From the Record:
In a painful sign of the worsening real estate downturn, foreclosure actions in North Jersey nearly tripled in the first five months of 2008 over the same period in 2007, an analysis by The Record has found.
At the same time, the volume of housing sales has plummeted this year. And North Jersey home values, which held steady while many of the nation’s housing markets steeply declined in the last two years, have begun to crack.
Median home prices declined 2.3 percent in Bergen County and 8.2 percent in Passaic County in the first half of this year, compared with the same period in 2007, according to a Record analysis of public property records.
“If you bought your house less than five years ago, you’ve seen a decline in the price,” said Crystal Burns, an agent with Re/Max Advantage Plus in Teaneck.
Still, the region’s housing prices have held up better than the nation’s, where average prices have declined more than 15 percent, according to the Standard & Poor’s Case-Shiller index of 20 metropolitan areas.
But the rising foreclosure numbers are a sign of trouble. About 2,800 North Jersey residential properties — roughly one out of every 135 — were in some stage of the foreclosure process from January to May 2008, compared with about 1,000 — or one in 385 — a year earlier, according to The Record’s analysis of data from RealtyTrac, a California company that follows the market. Those numbers range from initial notices that a homeowner is in default on mortgage payments to a sheriff’s auction of the house to satisfy the debt.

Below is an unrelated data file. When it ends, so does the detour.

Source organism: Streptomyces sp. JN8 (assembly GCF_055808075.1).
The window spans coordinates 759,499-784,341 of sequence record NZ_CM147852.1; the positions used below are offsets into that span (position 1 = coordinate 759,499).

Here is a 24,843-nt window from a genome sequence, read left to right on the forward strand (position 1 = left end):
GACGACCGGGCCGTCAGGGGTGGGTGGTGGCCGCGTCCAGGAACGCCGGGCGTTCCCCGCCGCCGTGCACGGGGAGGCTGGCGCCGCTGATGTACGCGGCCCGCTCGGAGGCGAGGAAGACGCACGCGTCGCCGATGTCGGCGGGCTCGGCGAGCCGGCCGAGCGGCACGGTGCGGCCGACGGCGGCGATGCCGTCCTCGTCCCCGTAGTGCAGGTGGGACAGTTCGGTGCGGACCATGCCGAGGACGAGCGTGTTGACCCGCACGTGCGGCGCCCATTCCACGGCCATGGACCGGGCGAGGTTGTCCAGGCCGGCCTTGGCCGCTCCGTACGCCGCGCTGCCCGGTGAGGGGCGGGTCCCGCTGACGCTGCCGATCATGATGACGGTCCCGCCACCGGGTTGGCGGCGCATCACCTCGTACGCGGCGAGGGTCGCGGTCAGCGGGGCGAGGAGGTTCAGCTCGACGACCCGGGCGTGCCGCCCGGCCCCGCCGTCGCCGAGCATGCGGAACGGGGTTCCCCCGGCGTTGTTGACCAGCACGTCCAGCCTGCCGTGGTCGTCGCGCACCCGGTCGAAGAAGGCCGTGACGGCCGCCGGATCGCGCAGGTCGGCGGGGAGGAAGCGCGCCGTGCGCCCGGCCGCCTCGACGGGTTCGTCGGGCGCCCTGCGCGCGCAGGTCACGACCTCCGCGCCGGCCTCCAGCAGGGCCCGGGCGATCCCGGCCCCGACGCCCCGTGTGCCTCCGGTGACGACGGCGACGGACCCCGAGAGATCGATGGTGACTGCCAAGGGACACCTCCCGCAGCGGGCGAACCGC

And 335 actually lost their homes to foreclosure in the first five months of this year, a seven-fold jump from the January-May 2007 period. Most of those properties went back to the lenders.
Social service agencies are being flooded with calls from homeowners in distress.
“Some people we can help, because there are some lenders that will negotiate,” said Phyllis Salowe-Kaye, head of NJ Citizen Action, which does housing counseling.
“But about half of the people who come in here can’t be helped,” she continued. “They don’t have the money to pay the current loan. They don’t have enough equity to refinance. And they don’t have a lender who’s agreeing to negotiate. Those people are eventually going to get foreclosed on.”
“We haven’t even hit the worst part of the problem,” said Salowe-Kaye.
Lisa Molnar of Skylands Appraisals in Ringwood said prospective buyers “are just terrified. They think, ‘Why would I buy a house if values are going to decline?”